Robinhood could be the “Schwab” of millennials and Gen Z. Execution is key.

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The time of dreams

Robinhood Markets

could be the

Charles Schwab

for Millennials and Generation Z, according to Morgan Stanley. But first, the online brokerage faces a host of near-term challenges – from rising interest rates to increased competition, analysts said.

Morgan Stanley launched the cover of Robinhood (ticker:


) shares on Wednesday with an equal weight rating and a price target of $15. Analysts believe Robinhood could evolve into a financial “super app” that provides a suite of financial services to young people as they age into their prime earning and savings years.

Already, the app has strong popularity among Millennials and Gen Z users, with Morgan Stanley estimating that around 57%, or 13 million, of its customers belong to this demographic. User growth has been quite rapid – from just 5 million accounts in 2019 to around 23 million today. The market share may continue to improve as the company launches new products, such as spending, saving, investing and lending products. Analysts believe Robinhood could launch retirement products during the rest of 2022.

But this long-term vision hinges on the company’s ability to execute.

“2022 is a transition year where we need new product introductions to reinforce our belief that HOOD can fulfill its potential, so we are launching EW [equal-weight]wrote the team of analysts led by Michael Cyprys.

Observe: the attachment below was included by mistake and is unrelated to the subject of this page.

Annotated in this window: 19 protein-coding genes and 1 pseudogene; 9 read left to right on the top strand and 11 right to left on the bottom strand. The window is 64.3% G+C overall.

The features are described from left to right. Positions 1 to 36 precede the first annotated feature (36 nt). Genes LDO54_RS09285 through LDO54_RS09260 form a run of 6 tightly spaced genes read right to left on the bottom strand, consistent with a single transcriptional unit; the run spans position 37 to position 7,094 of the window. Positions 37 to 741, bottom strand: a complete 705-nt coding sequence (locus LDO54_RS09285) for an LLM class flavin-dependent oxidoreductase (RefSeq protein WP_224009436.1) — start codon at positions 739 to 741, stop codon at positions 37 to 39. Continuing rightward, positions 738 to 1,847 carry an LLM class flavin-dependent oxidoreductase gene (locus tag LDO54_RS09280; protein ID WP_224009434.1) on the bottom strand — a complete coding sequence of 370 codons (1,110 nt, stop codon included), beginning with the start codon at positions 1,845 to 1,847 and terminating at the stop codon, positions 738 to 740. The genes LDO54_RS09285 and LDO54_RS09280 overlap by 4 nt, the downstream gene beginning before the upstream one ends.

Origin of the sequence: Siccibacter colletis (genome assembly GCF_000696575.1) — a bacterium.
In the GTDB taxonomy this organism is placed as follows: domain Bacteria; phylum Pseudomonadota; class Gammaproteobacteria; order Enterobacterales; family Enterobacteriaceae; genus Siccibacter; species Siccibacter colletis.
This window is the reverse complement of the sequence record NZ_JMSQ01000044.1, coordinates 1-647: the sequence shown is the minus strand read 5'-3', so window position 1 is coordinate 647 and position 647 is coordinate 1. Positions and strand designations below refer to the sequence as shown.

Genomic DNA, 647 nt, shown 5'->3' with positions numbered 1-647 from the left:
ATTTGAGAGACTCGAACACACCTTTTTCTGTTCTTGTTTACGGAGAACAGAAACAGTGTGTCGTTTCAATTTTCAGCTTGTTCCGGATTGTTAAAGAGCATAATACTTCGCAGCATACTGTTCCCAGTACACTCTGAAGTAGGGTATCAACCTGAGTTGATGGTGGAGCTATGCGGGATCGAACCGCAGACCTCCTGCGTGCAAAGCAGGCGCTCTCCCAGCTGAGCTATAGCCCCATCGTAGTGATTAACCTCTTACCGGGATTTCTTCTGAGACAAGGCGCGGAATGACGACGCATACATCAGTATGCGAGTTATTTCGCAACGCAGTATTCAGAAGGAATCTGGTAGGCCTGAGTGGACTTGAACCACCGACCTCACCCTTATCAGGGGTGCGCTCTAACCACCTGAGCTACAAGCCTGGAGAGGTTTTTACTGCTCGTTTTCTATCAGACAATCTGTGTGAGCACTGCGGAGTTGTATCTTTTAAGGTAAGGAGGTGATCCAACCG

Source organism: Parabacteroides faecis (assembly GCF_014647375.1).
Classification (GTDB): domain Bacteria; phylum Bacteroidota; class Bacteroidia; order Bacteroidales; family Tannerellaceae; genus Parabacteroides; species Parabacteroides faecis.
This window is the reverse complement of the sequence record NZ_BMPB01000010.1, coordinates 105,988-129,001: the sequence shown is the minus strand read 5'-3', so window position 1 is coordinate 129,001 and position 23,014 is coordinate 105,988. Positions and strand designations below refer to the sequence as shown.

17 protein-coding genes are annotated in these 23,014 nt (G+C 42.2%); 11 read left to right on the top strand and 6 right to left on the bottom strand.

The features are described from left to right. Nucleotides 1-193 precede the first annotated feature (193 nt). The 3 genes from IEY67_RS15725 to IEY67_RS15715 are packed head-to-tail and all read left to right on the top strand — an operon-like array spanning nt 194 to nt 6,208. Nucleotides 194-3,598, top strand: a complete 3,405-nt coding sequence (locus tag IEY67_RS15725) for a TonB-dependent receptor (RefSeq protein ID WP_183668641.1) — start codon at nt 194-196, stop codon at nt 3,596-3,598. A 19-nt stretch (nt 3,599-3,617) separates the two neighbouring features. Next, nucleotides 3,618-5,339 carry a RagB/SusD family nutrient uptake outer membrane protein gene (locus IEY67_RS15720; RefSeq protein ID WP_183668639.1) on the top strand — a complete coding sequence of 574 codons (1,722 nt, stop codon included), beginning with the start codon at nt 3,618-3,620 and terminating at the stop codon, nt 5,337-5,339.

In the short term, analysts still see a challenging environment for Robinhood. On the one hand, while the company sees itself as a super app, there is significant competition from other fintechs, such as



To block

and large-scale incumbent financial players, such as Fidelity, Schwab and Vanguard, they said.

Indeed, in recent quarters, Robinhood has struggled to grow its customer base as new additions have slowed. The company only gained 200,000 net customers in the second half of 2021. For comparison, Schwab added 900,000 over the same period.

Tough comparables could last well into 2022 as trading volume between retail traders declines amid market volatility fueled by inflationary pressures, rising interest rates and geopolitical risks, the analysts added. analysts.

It doesn’t help that most of the app’s user base is still a few years away from achieving top-notch revenue and savings, which means Robinhood will have to rely on investors to subsidize the company’s near-term strategic growth plans, analysts said. This can be difficult in a higher interest rate environment, where investors avoid speculative growth stocks.

Wall Street sentiment on Robinhood has been mixed recently, with 53% of analysts covering the stock rating it Hold, 33% rating it Buy and 13% Sell.

In February, analysts at Mizuho said they were maintaining a buy rating on the stock as they believed the stock had bottomed out and could turn the page soon.

Robinhood has fallen 10% this year. Shares slid 5% to $15.06 on Wednesday. They rose on Tuesday after the investing app announced it would allow customers to buy and sell stocks from 7 a.m. to 8 p.m. Eastern Time.

Write to Sabrina Escobar at [email protected]

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